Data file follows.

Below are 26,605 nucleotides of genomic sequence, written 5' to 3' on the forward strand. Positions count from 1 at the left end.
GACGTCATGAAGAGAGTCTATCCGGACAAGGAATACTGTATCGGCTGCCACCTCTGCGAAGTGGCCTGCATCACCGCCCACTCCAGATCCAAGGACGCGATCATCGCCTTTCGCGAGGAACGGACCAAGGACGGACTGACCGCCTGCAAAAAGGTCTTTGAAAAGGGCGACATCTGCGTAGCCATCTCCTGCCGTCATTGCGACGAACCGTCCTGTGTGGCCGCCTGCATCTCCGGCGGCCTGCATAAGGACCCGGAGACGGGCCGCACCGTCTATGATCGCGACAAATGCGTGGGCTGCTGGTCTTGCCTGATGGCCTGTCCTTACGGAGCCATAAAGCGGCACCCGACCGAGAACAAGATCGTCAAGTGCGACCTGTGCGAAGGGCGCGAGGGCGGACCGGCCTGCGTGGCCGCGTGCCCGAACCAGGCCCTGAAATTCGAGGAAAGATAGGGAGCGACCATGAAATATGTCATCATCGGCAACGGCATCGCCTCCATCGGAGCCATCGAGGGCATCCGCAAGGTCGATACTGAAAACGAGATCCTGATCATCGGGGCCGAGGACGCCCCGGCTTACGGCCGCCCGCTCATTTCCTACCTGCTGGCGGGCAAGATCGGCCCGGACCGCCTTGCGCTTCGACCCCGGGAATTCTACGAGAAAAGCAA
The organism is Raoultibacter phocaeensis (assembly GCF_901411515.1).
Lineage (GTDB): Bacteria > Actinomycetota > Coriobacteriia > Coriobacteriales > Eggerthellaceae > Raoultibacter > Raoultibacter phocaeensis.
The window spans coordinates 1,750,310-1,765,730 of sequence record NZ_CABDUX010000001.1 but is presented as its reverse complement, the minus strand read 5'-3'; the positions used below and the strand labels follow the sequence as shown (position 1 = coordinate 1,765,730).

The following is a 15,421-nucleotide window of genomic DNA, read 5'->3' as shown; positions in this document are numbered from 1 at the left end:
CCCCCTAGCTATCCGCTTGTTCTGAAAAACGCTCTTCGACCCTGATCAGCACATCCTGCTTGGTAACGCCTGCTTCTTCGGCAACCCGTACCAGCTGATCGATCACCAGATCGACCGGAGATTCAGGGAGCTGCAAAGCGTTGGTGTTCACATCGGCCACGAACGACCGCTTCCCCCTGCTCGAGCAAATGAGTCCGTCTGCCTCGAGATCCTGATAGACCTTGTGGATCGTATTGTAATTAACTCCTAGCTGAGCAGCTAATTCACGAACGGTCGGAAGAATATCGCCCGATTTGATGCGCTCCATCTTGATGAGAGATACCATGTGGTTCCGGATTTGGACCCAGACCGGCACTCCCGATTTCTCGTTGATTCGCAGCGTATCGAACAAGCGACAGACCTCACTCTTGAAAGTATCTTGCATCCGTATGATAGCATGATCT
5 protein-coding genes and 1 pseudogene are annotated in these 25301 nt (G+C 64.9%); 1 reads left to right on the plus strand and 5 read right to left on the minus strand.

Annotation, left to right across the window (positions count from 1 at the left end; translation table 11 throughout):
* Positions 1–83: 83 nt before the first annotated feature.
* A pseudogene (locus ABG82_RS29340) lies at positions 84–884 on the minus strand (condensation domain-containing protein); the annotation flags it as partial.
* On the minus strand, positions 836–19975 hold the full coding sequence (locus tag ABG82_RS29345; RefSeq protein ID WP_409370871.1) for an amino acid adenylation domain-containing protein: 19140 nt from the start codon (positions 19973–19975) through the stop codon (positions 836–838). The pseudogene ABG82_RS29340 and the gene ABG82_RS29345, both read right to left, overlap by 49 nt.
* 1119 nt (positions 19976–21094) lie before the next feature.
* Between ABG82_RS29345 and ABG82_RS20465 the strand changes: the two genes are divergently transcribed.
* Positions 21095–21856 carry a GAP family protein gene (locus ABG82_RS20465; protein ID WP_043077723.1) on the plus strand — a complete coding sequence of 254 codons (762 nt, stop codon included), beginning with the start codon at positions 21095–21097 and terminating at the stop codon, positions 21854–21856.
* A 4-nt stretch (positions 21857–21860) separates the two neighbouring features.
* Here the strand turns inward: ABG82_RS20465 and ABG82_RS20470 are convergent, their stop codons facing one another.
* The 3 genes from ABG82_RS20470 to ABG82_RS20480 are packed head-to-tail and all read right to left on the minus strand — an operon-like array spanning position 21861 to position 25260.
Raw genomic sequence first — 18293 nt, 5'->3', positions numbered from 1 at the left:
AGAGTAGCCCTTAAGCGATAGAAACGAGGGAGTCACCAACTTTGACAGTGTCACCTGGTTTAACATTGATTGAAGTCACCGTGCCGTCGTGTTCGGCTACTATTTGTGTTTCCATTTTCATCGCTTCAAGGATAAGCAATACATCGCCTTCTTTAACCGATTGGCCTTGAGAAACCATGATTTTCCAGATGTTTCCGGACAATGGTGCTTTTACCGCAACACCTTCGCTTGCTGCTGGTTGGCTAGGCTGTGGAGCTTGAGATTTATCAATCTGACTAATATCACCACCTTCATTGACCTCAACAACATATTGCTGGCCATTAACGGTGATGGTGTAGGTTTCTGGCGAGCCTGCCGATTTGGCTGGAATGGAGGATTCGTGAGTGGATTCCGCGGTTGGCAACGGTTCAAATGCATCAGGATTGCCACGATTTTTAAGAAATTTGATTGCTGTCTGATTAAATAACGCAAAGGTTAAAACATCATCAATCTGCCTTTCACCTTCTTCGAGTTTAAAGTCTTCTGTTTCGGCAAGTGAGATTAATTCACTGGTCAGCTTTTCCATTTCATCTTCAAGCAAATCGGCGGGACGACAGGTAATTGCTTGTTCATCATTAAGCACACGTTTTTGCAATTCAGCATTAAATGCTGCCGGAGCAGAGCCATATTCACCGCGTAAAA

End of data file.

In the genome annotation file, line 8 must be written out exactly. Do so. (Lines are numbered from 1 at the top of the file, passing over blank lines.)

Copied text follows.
5 protein-coding genes and 1 pseudogene are annotated in these 25301 nt (G+C 64.9%); 1 reads left to right on the plus strand and 5 read right to left on the minus strand.